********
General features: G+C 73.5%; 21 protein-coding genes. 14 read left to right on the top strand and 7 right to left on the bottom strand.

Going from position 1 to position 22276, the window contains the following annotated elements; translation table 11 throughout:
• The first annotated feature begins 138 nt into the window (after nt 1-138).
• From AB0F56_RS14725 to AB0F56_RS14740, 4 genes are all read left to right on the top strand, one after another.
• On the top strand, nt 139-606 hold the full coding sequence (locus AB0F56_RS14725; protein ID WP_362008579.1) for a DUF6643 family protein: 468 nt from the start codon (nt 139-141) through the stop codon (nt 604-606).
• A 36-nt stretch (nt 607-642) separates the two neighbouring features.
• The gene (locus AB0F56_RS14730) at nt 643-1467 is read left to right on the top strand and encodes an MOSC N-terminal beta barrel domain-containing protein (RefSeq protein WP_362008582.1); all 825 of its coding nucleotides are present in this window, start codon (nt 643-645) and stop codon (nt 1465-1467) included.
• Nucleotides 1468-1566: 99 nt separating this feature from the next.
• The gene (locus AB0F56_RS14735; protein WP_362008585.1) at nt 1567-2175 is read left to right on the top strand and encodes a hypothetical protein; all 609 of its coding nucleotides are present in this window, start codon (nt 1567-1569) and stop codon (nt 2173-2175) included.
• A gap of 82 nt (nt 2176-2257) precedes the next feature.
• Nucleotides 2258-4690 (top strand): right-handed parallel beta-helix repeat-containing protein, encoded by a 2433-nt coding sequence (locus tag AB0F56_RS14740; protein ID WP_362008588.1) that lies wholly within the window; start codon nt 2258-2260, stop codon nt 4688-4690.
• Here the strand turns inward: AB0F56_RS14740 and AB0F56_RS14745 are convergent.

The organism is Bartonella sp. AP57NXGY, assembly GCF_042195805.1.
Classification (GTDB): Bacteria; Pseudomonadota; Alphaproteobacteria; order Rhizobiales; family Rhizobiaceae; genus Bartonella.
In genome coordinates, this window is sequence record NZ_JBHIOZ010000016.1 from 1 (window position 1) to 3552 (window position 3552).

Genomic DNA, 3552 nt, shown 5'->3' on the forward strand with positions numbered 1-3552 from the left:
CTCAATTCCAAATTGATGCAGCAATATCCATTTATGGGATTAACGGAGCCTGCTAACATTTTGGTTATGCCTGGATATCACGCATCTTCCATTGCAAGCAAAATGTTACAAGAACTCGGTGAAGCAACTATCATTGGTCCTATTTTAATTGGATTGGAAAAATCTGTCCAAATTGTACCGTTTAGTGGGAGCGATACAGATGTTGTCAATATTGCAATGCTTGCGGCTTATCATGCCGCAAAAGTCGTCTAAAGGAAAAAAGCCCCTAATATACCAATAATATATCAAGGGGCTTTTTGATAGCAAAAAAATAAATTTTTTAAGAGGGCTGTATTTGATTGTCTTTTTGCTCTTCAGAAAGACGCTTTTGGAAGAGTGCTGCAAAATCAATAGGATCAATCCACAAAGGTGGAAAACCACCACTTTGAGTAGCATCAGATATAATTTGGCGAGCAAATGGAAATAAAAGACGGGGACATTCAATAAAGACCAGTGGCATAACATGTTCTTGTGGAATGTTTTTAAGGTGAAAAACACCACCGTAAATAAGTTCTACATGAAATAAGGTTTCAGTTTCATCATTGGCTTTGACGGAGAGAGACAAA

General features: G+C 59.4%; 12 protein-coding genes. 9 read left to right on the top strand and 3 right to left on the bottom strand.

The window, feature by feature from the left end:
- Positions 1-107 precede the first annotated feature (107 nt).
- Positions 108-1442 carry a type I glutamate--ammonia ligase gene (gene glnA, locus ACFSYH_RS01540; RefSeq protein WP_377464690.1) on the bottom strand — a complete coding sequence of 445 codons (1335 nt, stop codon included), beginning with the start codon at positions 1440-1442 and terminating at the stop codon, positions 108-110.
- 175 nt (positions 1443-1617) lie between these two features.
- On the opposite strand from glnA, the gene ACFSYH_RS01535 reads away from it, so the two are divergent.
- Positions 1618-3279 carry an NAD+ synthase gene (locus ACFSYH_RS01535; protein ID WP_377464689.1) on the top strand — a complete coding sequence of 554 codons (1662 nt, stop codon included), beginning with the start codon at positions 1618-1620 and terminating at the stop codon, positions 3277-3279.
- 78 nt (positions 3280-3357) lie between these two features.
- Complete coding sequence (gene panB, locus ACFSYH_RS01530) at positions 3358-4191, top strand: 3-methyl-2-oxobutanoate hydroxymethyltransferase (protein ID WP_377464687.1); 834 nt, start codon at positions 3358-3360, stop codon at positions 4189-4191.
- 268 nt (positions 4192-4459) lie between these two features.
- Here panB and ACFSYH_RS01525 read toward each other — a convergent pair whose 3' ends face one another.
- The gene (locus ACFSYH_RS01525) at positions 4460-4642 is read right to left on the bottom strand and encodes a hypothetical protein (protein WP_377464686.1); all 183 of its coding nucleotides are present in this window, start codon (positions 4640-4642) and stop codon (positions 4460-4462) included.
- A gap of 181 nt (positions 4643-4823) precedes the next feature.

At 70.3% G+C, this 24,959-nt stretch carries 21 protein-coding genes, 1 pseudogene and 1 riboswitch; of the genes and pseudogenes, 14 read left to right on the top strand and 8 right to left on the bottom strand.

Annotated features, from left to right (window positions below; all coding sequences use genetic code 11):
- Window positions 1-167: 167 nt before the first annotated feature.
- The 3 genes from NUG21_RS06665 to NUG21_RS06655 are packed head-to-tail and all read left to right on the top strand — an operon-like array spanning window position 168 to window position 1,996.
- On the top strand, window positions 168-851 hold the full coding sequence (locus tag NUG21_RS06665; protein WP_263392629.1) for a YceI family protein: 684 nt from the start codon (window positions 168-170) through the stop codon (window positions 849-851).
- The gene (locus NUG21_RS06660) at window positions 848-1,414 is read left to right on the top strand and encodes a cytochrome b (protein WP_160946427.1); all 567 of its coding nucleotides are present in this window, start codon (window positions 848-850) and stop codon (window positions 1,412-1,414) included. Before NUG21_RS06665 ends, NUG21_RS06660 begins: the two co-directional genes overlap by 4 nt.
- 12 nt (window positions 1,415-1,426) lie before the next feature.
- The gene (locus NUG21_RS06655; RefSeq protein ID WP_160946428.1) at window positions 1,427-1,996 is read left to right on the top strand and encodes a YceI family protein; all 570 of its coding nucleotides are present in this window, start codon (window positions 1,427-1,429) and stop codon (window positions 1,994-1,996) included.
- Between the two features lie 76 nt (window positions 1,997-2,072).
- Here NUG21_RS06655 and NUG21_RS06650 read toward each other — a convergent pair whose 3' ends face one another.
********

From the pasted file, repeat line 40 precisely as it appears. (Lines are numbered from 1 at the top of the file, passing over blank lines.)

- Here NUG21_RS06655 and NUG21_RS06650 read toward each other — a convergent pair whose 3' ends face one another.